The Muffins

Double Negative

  • AllMusic Rating
    9
  • User Ratings (0)
  • Your Rating

AllMusic Review by

Based on the evidence presented in Bandwidth, the Muffins' 2002 reunion CD (and their first recording in 20 years), the group chose to define itself as a competent, professional jazz/prog rock quartet featuring the saxes of bandmembers Tom Scott and Dave Newhouse, with rhythmic support from Billy Swann on bass and Paul Sears on drums. The original compositions were pleasantly melodic, with modest improvisational elements and occasional tentative avant-garde gestures (e.g., riff-based skronking from one or both of the saxes). In short, a good thing of its kind, but nothing to inspire irrational devotion. Having released Bandwidth, the group members might have faded back into their pre-reunion routines or hung out together to generate a few more decent status quo recordings. But instead, they upped the ante, and this new CD is fresh and genuinely exciting, with great writing by both Scott and Newhouse, more textural variety in the arrangements, and more conviction, swagger, and even passion in the playing. Perhaps the group members needed to get past the nostalgia factor and the sheer novelty of being together again before they were able to flex their creative muscle and move ahead. Invited guests on this new recording include two members of the Sun Ra Arkestra, veteran alto saxman Marshall Allen and baritone player Knoel Scott, and while Allen and Scott are far from dominant (they only appear on three pieces), the ability of the music to accommodate their wild and woolly energy says volumes about the easy confidence and vision of the working quartet. The 17 selections in the generous program include far too many highlights to mention, with a range of expression that moves back and forth between relatively straight-ahead jazz, jazz fusion, funk, moody and dissonant impressionism, and a handful of anthemic prog rock declarations. An additional trombone on a number of pieces, a string section of violin, viola, and cellos (featured on "They Come on Unknown Nights"), some tasteful synth programming here and there, and judicious studio overdubbing by quartet members all give the musical mix some real richness. It also makes possible a potentially huge, expansive sound, which is anchored even more solidly by the frequent use of baritone saxes and a bass clarinet. This CD really has it all -- breadth, depth, intelligence, and creativity. Rather than a mere reprise of past glories, it represents the Muffins' bold thrust into the 21st century.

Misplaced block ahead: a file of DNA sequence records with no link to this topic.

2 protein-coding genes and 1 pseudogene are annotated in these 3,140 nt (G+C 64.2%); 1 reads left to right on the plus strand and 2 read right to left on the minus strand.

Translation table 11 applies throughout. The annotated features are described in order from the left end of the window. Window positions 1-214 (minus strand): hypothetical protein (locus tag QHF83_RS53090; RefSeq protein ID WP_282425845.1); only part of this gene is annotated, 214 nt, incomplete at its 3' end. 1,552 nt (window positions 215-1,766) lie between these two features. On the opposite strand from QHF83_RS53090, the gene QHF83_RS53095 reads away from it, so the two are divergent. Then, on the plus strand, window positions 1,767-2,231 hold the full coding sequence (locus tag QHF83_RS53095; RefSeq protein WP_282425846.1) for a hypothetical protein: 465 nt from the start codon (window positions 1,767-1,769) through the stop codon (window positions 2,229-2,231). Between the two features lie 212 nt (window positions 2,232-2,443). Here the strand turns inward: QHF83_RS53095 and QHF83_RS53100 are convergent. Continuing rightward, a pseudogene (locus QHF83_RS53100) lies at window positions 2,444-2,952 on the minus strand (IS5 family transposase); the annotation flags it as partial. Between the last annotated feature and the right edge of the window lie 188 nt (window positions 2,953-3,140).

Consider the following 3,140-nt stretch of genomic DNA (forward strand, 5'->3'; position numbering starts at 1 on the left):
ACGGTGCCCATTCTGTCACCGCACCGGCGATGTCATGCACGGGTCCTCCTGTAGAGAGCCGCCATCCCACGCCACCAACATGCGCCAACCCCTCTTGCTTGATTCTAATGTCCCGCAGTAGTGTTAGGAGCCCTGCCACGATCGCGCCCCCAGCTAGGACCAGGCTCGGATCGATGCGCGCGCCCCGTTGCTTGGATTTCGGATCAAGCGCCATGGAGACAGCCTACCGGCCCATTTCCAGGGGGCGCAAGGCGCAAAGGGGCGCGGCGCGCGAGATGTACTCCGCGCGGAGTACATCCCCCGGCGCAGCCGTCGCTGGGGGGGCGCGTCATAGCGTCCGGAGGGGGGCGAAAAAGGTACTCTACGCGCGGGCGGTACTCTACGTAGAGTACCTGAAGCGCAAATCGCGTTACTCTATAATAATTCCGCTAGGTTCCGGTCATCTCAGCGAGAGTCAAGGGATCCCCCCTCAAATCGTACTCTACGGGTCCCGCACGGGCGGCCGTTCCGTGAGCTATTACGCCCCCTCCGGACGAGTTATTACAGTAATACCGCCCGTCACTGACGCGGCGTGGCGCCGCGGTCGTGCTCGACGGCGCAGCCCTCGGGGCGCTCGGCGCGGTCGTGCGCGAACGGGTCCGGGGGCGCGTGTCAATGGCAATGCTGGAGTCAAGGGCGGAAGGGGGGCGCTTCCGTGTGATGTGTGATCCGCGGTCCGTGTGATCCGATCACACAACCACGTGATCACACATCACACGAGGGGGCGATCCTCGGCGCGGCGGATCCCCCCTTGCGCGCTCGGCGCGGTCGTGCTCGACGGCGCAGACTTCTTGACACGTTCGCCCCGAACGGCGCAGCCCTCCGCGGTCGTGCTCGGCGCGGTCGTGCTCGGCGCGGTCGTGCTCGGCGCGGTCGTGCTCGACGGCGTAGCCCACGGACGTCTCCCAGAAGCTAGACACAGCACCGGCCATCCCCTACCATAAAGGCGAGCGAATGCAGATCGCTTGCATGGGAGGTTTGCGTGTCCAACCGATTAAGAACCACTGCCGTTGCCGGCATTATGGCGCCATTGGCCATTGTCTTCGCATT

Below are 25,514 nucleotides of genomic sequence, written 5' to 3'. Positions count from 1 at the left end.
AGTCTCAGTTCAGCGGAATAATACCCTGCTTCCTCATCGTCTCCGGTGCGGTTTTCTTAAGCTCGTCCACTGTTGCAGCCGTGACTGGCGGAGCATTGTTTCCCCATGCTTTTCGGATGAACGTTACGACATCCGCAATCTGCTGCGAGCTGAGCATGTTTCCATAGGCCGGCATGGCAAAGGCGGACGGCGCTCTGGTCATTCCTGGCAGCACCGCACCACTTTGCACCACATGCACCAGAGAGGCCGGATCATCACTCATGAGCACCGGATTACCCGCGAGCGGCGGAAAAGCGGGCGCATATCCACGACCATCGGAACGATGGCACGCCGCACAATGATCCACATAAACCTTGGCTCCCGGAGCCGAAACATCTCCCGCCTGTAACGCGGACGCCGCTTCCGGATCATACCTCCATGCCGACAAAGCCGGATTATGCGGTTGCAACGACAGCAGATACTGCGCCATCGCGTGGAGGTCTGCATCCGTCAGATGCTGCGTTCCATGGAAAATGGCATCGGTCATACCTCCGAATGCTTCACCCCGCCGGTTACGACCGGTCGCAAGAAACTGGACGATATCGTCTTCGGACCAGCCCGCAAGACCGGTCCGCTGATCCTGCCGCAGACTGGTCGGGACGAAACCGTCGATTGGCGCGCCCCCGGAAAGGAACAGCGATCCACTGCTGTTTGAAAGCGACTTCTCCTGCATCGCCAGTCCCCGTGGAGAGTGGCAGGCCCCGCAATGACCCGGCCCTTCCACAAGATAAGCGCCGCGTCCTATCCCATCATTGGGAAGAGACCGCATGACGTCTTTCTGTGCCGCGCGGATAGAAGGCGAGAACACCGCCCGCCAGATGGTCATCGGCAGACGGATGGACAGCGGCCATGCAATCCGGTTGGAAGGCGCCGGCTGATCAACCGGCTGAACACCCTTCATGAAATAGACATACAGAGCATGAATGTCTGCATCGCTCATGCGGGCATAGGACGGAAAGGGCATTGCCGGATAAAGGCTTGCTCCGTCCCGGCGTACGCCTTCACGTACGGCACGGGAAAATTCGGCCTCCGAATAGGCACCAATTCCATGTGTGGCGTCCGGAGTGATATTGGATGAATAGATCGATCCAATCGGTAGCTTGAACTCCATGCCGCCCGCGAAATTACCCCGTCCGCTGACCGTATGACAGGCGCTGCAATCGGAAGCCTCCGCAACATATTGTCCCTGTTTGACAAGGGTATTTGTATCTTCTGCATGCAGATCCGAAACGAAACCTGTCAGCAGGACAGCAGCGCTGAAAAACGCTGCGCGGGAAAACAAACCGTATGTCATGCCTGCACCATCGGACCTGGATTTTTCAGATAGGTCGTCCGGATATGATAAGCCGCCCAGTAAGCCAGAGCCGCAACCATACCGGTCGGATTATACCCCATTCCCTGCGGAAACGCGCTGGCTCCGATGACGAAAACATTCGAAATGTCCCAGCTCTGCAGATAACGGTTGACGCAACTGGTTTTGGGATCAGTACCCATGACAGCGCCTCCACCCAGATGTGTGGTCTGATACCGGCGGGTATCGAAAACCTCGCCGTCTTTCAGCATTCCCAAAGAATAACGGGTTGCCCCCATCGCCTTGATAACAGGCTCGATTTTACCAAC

blue highlight denotes track pick